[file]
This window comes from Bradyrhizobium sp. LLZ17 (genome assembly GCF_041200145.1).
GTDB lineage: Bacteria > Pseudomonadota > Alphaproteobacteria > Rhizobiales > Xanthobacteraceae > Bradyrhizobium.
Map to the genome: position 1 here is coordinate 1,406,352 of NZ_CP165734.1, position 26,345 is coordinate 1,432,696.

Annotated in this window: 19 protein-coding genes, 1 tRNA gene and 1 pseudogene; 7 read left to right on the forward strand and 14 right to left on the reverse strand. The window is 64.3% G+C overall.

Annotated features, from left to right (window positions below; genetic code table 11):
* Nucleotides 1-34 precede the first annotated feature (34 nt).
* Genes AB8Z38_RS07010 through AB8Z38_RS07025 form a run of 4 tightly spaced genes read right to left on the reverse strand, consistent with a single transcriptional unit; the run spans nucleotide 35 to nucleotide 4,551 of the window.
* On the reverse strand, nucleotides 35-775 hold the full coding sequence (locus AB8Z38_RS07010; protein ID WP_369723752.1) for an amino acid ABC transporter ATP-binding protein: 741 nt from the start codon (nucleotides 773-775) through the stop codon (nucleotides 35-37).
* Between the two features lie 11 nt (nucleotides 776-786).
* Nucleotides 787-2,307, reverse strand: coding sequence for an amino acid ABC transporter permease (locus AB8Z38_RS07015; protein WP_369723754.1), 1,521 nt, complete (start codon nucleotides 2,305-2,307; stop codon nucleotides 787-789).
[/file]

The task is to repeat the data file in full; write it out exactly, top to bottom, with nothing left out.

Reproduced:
This window comes from Bradyrhizobium sp. LLZ17 (genome assembly GCF_041200145.1).
GTDB lineage: Bacteria > Pseudomonadota > Alphaproteobacteria > Rhizobiales > Xanthobacteraceae > Bradyrhizobium.
Map to the genome: position 1 here is coordinate 1,406,352 of NZ_CP165734.1, position 26,345 is coordinate 1,432,696.

Annotated in this window: 19 protein-coding genes, 1 tRNA gene and 1 pseudogene; 7 read left to right on the forward strand and 14 right to left on the reverse strand. The window is 64.3% G+C overall.

Annotated features, from left to right (window positions below; genetic code table 11):
* Nucleotides 1-34 precede the first annotated feature (34 nt).
* Genes AB8Z38_RS07010 through AB8Z38_RS07025 form a run of 4 tightly spaced genes read right to left on the reverse strand, consistent with a single transcriptional unit; the run spans nucleotide 35 to nucleotide 4,551 of the window.
* On the reverse strand, nucleotides 35-775 hold the full coding sequence (locus AB8Z38_RS07010; protein ID WP_369723752.1) for an amino acid ABC transporter ATP-binding protein: 741 nt from the start codon (nucleotides 773-775) through the stop codon (nucleotides 35-37).
* Between the two features lie 11 nt (nucleotides 776-786).
* Nucleotides 787-2,307, reverse strand: coding sequence for an amino acid ABC transporter permease (locus AB8Z38_RS07015; protein WP_369723754.1), 1,521 nt, complete (start codon nucleotides 2,305-2,307; stop codon nucleotides 787-789).